Recipe of aggressive play has served Royals well in ALCS

After watching the Kansas City Royals take a 2-0 lead in the American League Championship Series, there’s one question that’s gone unanswered: How did this team go 6-13 versus Detroit and lose the American League Central?

“We’re playing our best baseball,’’ Royals manager Ned Yost says.

The Orioles know.

The Royals, who have won six consecutive postseason games, will try to move a win closer to win the American League pennant when they host Game 3 of the American League Championship Series on Monday night at Kauffman Stadium, a bigger ballpark that plays more toward gap hits with doubles and triples and not home runs, which is the Orioles’ strength.

The Royals, who started to believe in themselves after a players-only team meeting in late July, beat the Orioles in Camden Yards with a series of bunts, swinging bunts, aggressive baserunning and spectacular defense, led by Lorenzo Cain.

When general manager Dayton Moore took the job of rebuilding the Royals in 2006, he predicted in his first news conference that it would take eight years to get the Royals to the postseason. Eight years after that proclamation, the Royals are playing in October.

Thirteen of the Royals’ 25 players are homegrown, developed with patience. Mike Moustakas and Alex Gordon, considered the face of the franchise, took longer to come on than the Royals anticipated.

Moustakas, who hit .212 during the regular season, had a strong spring and a slow start and ended up being platooned with Danny Valencia, a former Oriole. In fact, Moustakas was sent to the minors early in the season, and got back to the majors 10 days later only after Valencia broke his hand.

Yost, who coached 12 seasons for Hall of Famer Bobby Cox in Atlanta, has taken heat for controversial moves, but he’s done things right, as well. In September, the Royals lineup became more productive after Yost made switches.

The manager moved Alcides Escobar from the bottom of the order to top, replacing Nori Aoki, who dropped to second. The former No. 2 hitter, Omar Infante, moved to lower in the order so that Yost could get more RBIs out of him.

The Royals developed pitcher Zack Greinke, who won the AL Cy Young while in Kansas City, and then traded him to Milwaukee in a 2010 deal that changed the franchise.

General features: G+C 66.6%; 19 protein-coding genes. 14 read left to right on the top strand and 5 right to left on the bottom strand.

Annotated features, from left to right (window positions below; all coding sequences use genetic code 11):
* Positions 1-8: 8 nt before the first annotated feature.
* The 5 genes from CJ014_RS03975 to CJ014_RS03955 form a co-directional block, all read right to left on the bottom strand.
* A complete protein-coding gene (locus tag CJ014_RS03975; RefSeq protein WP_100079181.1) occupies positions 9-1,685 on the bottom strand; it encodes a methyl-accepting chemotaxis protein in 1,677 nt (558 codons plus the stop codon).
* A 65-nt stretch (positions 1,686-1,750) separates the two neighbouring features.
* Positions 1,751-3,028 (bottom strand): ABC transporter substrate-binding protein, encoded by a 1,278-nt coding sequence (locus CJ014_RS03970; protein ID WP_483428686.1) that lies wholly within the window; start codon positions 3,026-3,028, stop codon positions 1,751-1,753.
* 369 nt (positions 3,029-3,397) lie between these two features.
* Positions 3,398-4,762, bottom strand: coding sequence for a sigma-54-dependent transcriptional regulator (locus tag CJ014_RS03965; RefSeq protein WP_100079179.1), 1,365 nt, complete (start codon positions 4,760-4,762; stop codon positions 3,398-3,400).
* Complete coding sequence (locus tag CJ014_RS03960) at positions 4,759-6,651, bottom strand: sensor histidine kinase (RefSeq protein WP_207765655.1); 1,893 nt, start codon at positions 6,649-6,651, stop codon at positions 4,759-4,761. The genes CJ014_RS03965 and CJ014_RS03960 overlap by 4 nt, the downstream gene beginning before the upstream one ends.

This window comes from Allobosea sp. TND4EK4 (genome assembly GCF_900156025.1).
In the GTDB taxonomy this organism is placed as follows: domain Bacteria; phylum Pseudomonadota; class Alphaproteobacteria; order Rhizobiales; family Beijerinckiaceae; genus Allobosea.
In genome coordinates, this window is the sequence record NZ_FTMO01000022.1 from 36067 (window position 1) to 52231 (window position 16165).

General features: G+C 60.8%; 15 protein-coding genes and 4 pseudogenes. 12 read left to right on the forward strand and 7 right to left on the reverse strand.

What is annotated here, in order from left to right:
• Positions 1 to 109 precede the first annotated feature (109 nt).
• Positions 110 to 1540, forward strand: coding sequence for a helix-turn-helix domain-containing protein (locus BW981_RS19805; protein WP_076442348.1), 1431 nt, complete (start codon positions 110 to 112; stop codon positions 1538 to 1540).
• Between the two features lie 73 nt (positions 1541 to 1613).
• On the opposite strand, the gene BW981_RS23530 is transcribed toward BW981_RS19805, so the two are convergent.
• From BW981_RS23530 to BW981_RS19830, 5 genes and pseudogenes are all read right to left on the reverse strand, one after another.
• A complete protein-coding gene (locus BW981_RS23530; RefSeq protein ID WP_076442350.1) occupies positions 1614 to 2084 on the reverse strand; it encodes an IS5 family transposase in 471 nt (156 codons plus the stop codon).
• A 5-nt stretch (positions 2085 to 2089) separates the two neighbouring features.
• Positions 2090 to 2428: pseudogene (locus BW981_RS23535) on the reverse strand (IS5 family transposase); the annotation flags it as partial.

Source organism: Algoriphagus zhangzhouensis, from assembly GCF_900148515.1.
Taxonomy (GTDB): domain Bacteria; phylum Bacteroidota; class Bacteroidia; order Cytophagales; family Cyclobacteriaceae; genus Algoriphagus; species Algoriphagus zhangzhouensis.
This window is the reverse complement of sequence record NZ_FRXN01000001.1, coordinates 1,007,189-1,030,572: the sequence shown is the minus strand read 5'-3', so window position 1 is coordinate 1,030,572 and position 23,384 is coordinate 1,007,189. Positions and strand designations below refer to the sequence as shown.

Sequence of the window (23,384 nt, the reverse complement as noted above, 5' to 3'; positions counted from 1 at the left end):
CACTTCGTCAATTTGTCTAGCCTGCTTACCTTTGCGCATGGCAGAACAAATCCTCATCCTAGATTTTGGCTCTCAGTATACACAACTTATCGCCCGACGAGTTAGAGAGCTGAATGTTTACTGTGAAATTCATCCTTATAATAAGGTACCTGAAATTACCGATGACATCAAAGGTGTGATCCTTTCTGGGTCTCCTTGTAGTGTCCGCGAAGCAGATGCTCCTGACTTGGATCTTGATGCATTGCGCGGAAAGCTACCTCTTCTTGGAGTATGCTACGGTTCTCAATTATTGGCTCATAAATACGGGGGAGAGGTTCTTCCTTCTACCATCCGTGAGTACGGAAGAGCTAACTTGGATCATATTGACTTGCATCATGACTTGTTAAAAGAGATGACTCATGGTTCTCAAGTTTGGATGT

The Royals and Nationals were involved in talks for Greinke - Jordan Zimmermann would have been one player that would have gone to the Royals - but Greinke didn’t want to play in D.C., even though the Nationals were willing to give him a long-term contract.

In exchange for Greinke, the Royals got Cain, Escobar and pitching prospect Jake Odorizzi, who was traded to Tampa Bay two years ago in a deal that brought starter James Shields.

Odorizzi is a top candidate for AL Rookie of the Year. Shields, 32, may or may not stay with the Royals when he becomes a free agent after the season.

Cain has had a list of injuries to his legs since coming to Kansas City. And, when he got healthy, the Royals had to teach him better running techniques.

The Royals’ rebuilding also took a step in the right direction when they acquired former Orioles pitcher Jeremy Guthrie, their Game 3 starter, from Colorado at midseason in 2012.

Guthrie hasn’t pitched since Sept. 26, but he’s won 33 games in Kansas City.

Even though Guthrie was struggling with the Rockies, Royals pitching coach Dave Eiland recommended that the team pick him up. Eiland, a former Yankees pitching coach, had seen Guthrie a lot and liked what he had seen.

But Guthrie needed changes in his approach.

So Eiland suggested to Guthrie that he add more turn to his windup, giving him more deception and more momentum as he delivered the pitch to the plate.

It worked.

Shields taught Guthrie a new grip on his changeup and that is an improved pitch, Guthrie says.

Now Guthrie, who pitched five seasons for the Orioles when they never won more than 69 games, pitches against his former team.

He sees the irony in playing for the Orioles, who haven’t been to the World Series since 1983, and then the Royals, who haven’t played in the World Series since 1985.

“I think this is serendipitous that I leave a franchise that had a long drought of being in the playoffs but a storied history and end up with a team with another rich history, but an even longer drought,’’ Guthrie says.